Dear Leader Trump Threatens Armed Soldiers in Streets

Via CNN (6/1/20)

On Monday evening, President Trump at last addressed a nation reeling from nationwide protests. It went worse than you even could have guessed.

As The New York Times reports:

In his first remarks from the White House since massive protests have swept the country, President Trump said Monday evening that the looting and violent demonstrations in reaction to the death of George Floyd in police custody were “acts of domestic terror.”

Speaking in the Rose Garden as protesters and law enforcement held a tense standoff outside, Mr. Trump said he planned for a police and law enforcement presence to “dominate the streets” and said he would respond with an “overwhelming law enforcement presence until the violence has been quelled.”

If governors were unable to end the violence, he said, he would send in the military “to do the job for them.”

As NPR notes:

The president’s Rose Garden remarks came as just across the street, law enforcement officers deployed tear gas and shot rubber bullets at peaceful protesters.

Trump’s remarks came amid reports that the president may try to enact the Insurrection Act in response to protests. Earlier in the day, Trump berated the nation’s governors during a conference call for a “weak” response to the protests.

After delivering his remarks, Trump was scheduled to walk to St. John’s church in Washington D.C., but not before crowds were cleared out of the way:

This is America?

“Antifa” Slapped With “Terrorist” Label? KNAZI Sure Hopes So

KNUS host Steffan Tubbs, ex-KNUS producer Kirk Widlund.

CNN reports on yet another controversy caused by the simple act of thinking through a Tweet from President Donald Trump to its logical conclusion:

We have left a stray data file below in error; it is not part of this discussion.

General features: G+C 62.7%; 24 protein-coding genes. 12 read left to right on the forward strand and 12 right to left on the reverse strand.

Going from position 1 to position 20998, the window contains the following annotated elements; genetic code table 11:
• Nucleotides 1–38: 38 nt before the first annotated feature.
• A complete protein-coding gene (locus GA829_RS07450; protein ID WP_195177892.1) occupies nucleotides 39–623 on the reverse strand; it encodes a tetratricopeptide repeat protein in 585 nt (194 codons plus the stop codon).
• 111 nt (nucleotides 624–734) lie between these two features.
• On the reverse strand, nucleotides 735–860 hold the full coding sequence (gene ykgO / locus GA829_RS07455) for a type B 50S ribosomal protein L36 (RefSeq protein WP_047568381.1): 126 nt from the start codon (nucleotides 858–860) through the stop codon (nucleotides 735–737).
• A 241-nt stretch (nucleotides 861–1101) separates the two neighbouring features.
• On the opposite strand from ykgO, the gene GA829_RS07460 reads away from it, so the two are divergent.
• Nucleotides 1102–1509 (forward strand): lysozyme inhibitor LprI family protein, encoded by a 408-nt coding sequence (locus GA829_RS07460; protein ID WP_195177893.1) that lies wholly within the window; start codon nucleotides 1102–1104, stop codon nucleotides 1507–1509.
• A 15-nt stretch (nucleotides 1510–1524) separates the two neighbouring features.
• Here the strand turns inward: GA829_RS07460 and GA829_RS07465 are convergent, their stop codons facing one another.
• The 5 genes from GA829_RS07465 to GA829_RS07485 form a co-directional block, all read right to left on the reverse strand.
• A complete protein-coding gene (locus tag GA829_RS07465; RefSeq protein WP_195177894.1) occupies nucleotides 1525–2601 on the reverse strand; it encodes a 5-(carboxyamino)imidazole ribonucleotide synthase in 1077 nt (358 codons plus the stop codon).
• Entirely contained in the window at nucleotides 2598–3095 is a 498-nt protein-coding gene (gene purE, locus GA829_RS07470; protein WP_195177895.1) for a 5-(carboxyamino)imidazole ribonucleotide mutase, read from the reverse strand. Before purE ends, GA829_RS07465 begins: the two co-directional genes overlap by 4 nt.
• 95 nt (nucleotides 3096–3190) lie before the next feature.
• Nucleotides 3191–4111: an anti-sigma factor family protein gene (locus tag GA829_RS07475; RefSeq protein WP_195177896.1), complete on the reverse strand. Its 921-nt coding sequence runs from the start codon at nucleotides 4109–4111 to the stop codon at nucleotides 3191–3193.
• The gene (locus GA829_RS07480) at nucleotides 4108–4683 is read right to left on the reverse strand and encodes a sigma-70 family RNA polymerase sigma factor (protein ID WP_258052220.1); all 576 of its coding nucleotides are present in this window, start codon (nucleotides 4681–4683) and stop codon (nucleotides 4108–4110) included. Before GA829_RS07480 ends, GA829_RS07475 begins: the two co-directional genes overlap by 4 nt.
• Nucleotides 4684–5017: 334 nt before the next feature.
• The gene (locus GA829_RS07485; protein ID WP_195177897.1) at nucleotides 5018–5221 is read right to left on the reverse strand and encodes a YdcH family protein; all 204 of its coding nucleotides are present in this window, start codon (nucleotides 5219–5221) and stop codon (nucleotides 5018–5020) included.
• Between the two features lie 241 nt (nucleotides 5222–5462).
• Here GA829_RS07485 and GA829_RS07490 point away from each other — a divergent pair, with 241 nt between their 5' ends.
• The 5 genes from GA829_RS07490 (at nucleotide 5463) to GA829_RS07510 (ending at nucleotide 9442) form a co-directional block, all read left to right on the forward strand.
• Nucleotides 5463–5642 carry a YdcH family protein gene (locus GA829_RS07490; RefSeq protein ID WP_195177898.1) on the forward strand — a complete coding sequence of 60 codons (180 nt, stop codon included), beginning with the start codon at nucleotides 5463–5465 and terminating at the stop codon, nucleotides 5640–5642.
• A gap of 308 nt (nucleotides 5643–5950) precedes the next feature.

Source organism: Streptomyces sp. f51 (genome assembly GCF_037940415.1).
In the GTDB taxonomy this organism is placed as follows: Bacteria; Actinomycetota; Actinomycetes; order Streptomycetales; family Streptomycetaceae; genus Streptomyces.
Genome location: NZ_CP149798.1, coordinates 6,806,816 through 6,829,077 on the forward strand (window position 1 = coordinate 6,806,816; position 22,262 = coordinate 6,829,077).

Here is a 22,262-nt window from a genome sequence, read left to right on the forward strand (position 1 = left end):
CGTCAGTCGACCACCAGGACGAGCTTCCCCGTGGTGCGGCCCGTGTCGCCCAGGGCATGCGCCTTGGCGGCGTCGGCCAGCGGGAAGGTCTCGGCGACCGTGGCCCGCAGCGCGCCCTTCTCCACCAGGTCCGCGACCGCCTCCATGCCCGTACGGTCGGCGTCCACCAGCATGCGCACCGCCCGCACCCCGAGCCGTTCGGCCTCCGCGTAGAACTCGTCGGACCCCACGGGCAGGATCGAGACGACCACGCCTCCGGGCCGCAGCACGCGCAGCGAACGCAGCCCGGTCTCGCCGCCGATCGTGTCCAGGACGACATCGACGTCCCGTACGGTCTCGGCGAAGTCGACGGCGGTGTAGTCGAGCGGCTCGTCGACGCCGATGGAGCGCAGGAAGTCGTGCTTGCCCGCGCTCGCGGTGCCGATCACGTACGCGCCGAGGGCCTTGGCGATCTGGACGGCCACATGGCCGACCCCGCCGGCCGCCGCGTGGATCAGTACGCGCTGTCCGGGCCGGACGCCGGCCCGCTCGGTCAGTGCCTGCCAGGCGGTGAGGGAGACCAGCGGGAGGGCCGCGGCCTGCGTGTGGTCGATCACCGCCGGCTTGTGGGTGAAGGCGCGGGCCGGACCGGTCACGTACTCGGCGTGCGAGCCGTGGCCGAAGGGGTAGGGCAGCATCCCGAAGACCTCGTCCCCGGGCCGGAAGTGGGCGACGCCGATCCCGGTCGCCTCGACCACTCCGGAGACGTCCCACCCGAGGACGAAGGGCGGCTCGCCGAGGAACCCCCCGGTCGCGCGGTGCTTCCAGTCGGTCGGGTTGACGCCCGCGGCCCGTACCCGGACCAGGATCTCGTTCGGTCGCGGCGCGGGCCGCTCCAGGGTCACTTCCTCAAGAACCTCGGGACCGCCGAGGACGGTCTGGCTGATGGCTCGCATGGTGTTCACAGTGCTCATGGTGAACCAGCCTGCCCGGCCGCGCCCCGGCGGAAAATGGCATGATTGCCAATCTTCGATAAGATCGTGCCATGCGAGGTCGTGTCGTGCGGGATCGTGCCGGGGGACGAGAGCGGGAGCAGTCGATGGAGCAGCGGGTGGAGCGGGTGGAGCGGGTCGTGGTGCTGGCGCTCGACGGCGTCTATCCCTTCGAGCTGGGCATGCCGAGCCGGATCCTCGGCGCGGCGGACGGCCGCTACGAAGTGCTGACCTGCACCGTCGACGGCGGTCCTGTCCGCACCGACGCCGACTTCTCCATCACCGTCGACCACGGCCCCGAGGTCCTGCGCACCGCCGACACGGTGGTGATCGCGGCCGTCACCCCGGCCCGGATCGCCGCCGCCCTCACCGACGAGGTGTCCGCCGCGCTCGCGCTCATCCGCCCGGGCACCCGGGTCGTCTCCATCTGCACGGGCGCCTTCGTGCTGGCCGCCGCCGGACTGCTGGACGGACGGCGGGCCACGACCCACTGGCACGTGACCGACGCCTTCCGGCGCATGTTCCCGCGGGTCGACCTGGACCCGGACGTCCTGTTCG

President Donald Trump tweeted Sunday that the United States will designate Antifa as a terrorist organization, even though the US government has no existing legal authority to label a wholly domestic group in the manner it currently designates foreign terrorist organizations.

Current and former government officials say it would be unconstitutional for the US government to proscribe First Amendment-protected activity inside the US based on simple ideology. [Pols emphasis] US law allows terrorist designations for foreign groups since belonging to those groups doesn’t enjoy the same protections.

Antifa, short for anti-fascists, describes a broad group of people whose political beliefs lean toward the left — often the far left — but do not conform with the Democratic Party platform.

Antifa positions can be hard to define, but many members support oppressed populations and protest the amassing of wealth by corporations and elites. Some employ radical or militant tactics to get out their messages.

We weren’t initially decided on whether or not this latest probable empty threat via Twitter from the President of the United States against far-left activists was worth its own blog post. For one thing, our understanding of the “Antifa” movement is that is rejects organization, and self-organized autonomous bands of people engage in all kinds of activity under the brand from online to direct action. With that said, we want to be absolutely clear that do not condone any kind of violence, property destruction, or any other criminal activity by any person or group.

But to label “Antifa” as terrorists, with all that entails in the post-9/11 world, is a frightening prospect.

Here in Colorado, the Colorado Springs Anti-Fascists group in particular has proven to be an accurate source of information about far-right and unapologetic neo-Nazi movements–unmasking a local white supremacist activist serving in the Air Force in Colorado Springs and more recently the not-so-secret Nazi double online life of Kirk Widlund, now fired producer at local conservative AM radio station 710 KNUS where top-shelf Colorado Republicans like Sen. Cory Gardner regularly appear.

Because Antifa by design has no hierarchy, there’s no “group” for law enforcement to target–just individuals, and under terrorism laws those who have provided “material support.” Because these are Americans acting autonomously, there’s no qualifying connection to foreign terrorism to permit those laws to apply. All Trump will most likely succeed in doing with this threat is to motivate his supporters to all every kid wearing black with a bandanna as a face mask a “terrorist.” No doubt to Nazis outed by Colorado Springs Antifa, it would feel like sweet justice.